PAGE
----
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The Cambridge Weekly – 27th March 2023


27th March 2023


Perspective News, The Cambridge Weekly

The Cambridge Weekly – 27th March 2023


Swiss parochialism backfires

March continues to provide investors with the opposite of the ‘steady-as-she-goes’ environment of January and February. News last week of consumer price inflation in the UK rising again, the US Federal Reserve (Fed) and the Bank of England (BoE) raising rates again, despite the banking sector fall-out of the past two weeks, and banks in Europe still fighting loss of trust pressures, proved sufficient to have stock and bond markets continue their rollercoaster ride of late.


Banking sector rout hits the little guys

The last few weeks have been a rollercoaster for investors across capital markets. Long-term fears of rate hikes, still-present inflation and potential recession set the scene for nervous market action, which then saw the collapse of several regional US banks. The US stock market corrected sharply in early March amid fears of financial contagion. But when short-term stability came in the form of a bailout for depositors of Silicon Valley Bank (SVB), fears sailed across the Atlantic, docking at the Credit Suisse headquarters. Policymakers stepped in again, temporarily calming market nerves, preventing further bank runs and stabilising credit conditions somewhat.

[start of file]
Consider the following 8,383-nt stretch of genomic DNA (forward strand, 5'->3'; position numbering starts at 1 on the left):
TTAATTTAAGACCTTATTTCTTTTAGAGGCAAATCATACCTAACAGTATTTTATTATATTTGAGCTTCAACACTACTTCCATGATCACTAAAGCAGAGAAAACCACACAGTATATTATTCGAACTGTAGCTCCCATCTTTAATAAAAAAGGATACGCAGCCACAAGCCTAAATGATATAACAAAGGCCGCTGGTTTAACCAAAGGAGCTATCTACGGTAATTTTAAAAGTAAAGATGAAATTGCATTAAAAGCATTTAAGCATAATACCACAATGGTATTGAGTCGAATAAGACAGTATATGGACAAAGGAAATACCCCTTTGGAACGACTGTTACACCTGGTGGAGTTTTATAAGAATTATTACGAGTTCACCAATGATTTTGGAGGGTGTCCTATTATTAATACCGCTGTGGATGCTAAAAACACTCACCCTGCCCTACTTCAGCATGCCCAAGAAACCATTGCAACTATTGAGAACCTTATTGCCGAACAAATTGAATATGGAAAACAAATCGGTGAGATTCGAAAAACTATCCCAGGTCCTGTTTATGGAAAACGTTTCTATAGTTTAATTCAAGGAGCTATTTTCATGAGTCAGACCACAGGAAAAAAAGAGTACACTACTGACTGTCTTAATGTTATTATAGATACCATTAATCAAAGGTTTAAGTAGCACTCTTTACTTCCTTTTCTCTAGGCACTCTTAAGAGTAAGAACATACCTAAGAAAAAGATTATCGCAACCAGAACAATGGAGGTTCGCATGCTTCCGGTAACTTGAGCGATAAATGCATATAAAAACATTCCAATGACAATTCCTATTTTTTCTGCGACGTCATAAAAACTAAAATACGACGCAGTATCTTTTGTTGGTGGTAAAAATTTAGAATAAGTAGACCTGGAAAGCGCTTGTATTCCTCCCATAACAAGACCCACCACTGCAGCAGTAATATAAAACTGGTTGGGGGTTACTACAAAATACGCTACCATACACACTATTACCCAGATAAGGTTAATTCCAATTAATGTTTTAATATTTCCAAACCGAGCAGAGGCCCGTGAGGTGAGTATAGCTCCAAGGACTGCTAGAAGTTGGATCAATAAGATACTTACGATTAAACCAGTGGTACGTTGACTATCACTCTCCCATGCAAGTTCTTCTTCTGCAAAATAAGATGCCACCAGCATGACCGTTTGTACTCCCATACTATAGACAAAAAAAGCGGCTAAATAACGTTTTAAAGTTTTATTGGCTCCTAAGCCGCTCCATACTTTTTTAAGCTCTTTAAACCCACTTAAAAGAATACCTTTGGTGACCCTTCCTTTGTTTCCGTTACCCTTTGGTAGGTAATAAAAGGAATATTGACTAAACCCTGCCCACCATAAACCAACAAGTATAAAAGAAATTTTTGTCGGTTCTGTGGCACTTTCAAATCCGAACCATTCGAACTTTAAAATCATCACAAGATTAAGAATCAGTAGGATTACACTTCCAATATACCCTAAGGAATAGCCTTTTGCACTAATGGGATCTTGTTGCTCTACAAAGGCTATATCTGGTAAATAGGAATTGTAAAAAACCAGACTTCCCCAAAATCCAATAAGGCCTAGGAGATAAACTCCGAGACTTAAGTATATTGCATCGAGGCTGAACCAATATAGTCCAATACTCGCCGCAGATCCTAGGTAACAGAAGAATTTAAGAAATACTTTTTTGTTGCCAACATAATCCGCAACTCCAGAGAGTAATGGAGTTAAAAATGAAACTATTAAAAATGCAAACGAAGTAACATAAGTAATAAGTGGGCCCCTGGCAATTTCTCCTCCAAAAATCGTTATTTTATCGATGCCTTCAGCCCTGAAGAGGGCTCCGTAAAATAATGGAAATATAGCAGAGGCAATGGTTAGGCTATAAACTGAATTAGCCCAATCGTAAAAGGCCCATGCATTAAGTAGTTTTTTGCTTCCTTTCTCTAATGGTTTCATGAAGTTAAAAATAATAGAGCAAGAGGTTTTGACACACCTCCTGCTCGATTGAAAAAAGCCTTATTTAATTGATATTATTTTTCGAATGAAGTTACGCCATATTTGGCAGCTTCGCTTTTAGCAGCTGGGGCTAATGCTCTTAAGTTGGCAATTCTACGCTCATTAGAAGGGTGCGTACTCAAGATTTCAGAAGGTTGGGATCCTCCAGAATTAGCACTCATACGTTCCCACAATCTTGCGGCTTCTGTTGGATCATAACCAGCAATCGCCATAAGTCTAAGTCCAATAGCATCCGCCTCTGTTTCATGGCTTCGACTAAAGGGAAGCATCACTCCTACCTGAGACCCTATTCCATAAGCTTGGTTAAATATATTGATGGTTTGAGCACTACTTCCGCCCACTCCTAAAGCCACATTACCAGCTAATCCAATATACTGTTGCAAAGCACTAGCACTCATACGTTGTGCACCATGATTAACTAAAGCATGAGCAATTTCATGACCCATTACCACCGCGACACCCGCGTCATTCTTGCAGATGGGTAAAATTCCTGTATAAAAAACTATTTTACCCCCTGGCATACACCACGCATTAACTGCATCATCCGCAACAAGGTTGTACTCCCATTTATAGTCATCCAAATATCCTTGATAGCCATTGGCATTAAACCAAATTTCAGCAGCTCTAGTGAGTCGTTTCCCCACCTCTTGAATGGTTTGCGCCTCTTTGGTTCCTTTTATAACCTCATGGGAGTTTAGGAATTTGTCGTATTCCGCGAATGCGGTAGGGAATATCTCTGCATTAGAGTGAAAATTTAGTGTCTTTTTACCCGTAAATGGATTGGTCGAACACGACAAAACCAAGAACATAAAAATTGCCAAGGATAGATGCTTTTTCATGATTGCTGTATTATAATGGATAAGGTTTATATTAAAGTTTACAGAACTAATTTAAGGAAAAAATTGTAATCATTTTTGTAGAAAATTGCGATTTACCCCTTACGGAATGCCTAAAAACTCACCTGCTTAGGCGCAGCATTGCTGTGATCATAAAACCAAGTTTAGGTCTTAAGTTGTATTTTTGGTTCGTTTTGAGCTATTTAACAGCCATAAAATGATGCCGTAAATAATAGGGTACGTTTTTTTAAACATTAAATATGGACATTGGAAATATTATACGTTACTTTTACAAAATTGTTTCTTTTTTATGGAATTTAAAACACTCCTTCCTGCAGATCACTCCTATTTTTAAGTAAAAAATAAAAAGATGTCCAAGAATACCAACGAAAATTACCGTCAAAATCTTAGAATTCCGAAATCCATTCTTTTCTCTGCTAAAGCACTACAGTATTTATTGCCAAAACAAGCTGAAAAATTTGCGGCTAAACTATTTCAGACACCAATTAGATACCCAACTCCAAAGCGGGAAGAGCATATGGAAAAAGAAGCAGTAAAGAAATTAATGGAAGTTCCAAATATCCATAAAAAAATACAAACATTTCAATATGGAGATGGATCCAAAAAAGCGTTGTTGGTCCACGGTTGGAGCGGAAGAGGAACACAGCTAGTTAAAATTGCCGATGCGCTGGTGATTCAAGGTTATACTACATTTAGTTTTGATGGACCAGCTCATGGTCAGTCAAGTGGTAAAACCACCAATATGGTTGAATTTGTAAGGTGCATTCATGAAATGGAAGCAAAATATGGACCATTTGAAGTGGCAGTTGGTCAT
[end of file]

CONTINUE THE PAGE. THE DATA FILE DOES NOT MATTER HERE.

UK inflation shocker

Britons got an unwelcome surprise last week. Inflation, as measured by the Consumer Prices Index (CPI), climbed 10.4% year-on-year in February, higher than January’s 10.1% figure and above economists’ expectations. Before this news, things were looking better for the UK economy, albeit only slightly. Falling fuel prices, easing global input costs and a small but consistent slide in monthly inflation had suggested ‘peak’ inflation was behind us, a view even endorsed by the Bank of England (BoE). Market rumours were that the central bank might slow down or even suspend its interest rate rising cycle in response. The latest data poured cold water on those suggestions. To account for stubbornly high inflation, capital markets’ implied rates expectation moved up swiftly after the data release and correctly predicted the BoE’s actual rates increase by 0.25% on Thursday.






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